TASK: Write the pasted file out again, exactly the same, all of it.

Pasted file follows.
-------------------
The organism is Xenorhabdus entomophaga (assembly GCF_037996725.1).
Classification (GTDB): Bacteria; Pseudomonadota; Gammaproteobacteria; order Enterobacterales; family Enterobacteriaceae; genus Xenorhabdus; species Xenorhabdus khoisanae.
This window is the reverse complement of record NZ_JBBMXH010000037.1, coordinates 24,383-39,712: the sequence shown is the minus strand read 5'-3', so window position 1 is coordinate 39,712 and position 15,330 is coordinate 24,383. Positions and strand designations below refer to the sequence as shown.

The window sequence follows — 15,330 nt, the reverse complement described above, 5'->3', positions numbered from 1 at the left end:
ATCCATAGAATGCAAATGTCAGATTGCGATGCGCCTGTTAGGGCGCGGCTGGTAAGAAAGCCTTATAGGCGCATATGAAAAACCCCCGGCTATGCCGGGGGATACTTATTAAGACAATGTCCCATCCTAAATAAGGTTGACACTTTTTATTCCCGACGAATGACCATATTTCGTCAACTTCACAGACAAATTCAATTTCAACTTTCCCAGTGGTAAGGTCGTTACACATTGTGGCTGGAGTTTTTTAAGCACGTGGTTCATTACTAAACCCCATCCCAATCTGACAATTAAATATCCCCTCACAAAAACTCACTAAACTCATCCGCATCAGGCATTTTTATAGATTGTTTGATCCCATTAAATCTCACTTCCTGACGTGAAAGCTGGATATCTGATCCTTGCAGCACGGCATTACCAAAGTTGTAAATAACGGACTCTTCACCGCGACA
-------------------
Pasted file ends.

The organism is Xenorhabdus entomophaga (assembly GCF_037996725.1).
Classification (GTDB): Bacteria; Pseudomonadota; Gammaproteobacteria; order Enterobacterales; family Enterobacteriaceae; genus Xenorhabdus; species Xenorhabdus khoisanae.
This window is the reverse complement of record NZ_JBBMXH010000037.1, coordinates 24,383-39,712: the sequence shown is the minus strand read 5'-3', so window position 1 is coordinate 39,712 and position 15,330 is coordinate 24,383. Positions and strand designations below refer to the sequence as shown.

The window sequence follows — 15,330 nt, the reverse complement described above, 5'->3', positions numbered from 1 at the left end:
ATCCATAGAATGCAAATGTCAGATTGCGATGCGCCTGTTAGGGCGCGGCTGGTAAGAAAGCCTTATAGGCGCATATGAAAAACCCCCGGCTATGCCGGGGGATACTTATTAAGACAATGTCCCATCCTAAATAAGGTTGACACTTTTTATTCCCGACGAATGACCATATTTCGTCAACTTCACAGACAAATTCAATTTCAACTTTCCCAGTGGTAAGGTCGTTACACATTGTGGCTGGAGTTTTTTAAGCACGTGGTTCATTACTAAACCCCATCCCAATCTGACAATTAAATATCCCCTCACAAAAACTCACTAAACTCATCCGCATCAGGCATTTTTATAGATTGTTTGATCCCATTAAATCTCACTTCCTGACGTGAAAGCTGGATATCTGATCCTTGCAGCACGGCATTACCAAAGTTGTAAATAACGGACTCTTCACCGCGACA